Socrates Mbamalu takes on Chigozie Obioma’s Guardian article against provincial writing. He questions the arguments Chigozie puts forth and gives a deep analysis in defence of provincial writing.
In response to a piece by the novelist Eghosa Imasuen which calls for a more confident and less-explanatory use of local words in writing, the Booker Prize-shortlisted author of The Fishermen, Chigozie Obioma, penned an argument criticizing such storytelling politics as ‘provincial writing,’ arguing that it limits the understanding of literary works. The arguments by Chigozie were in reply to a question many African writers —and especially non-native speakers of English— get: who is your audience? Who do you write for? It is not surprising that those who get many of these questions are African writers and those who ask these questions are the Western audience.
Contrary to Chigozie’s statement, where he says those writers concerned with provincialism are concerned with pleasing a particular base of readers, one can equally say that those concerned with explaining local words are similarly concerned with pandering to the West and pleasing the readers from the West, otherwise why would one explain eba as a ‘yellow globular mashed potato clone made from cassava chippings’? If I used ugali instead of eba in a sentence, would it change anything? Unless, according to Chigozie, I am trying to convey a vivid sense of something. Maybe just curiosity as to what ugali is, and how ugali is different from eba, say in preparation and content. What then does the reader gain or lose in a story in being told eba is a ‘globular mashed potato clone’ if the eba itself doesn’t serve any other purpose in the story other than it being just food?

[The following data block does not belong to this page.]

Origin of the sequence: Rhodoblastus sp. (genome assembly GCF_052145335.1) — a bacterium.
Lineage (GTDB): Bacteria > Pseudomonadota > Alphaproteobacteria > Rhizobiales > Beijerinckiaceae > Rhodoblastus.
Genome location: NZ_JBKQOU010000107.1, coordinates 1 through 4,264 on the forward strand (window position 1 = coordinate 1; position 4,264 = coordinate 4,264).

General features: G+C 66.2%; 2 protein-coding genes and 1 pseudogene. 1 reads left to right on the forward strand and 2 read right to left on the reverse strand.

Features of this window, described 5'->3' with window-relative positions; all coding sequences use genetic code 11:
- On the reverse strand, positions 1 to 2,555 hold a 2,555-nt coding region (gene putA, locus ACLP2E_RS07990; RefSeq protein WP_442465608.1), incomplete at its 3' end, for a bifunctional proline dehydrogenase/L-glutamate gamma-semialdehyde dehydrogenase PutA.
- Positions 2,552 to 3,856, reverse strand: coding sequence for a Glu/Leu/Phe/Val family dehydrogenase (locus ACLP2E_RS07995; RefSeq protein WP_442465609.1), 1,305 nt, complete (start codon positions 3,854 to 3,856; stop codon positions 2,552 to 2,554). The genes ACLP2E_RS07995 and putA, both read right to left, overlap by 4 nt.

Chigozie further buttresses his point against provincialism by stating that a provincial writer ‘will almost always falter in his writing, and yield, more often than not, to telling rather than showing.’ He further states:
Suppose the African author wants to write about the molue, the iconic Lagos bus, and simply refers to it mid-sentence. He might praise himself, or be praised by defenders of this kind of politicised provincialism, for having been brave or authentic. But what does a reader see?
Contrary to Chigozie’s statement, where he says those writers concerned with provincialism are concerned with pleasing a particular base of readers, one can equally say that those concerned with explaining local words are similarly concerned with pandering to the West and pleasing the readers from the West
In his short story, ‘My Maths Teacher Hates Me,’ published by Jalada, Paul Ugbede uses the word ‘uwai’ in mid-sentence without describing it. The story starts:
My Maths teacher hates me. He asked me to find y… I mean, bearded man just walked into the class, straight to the board. X2+3y=1. Find y.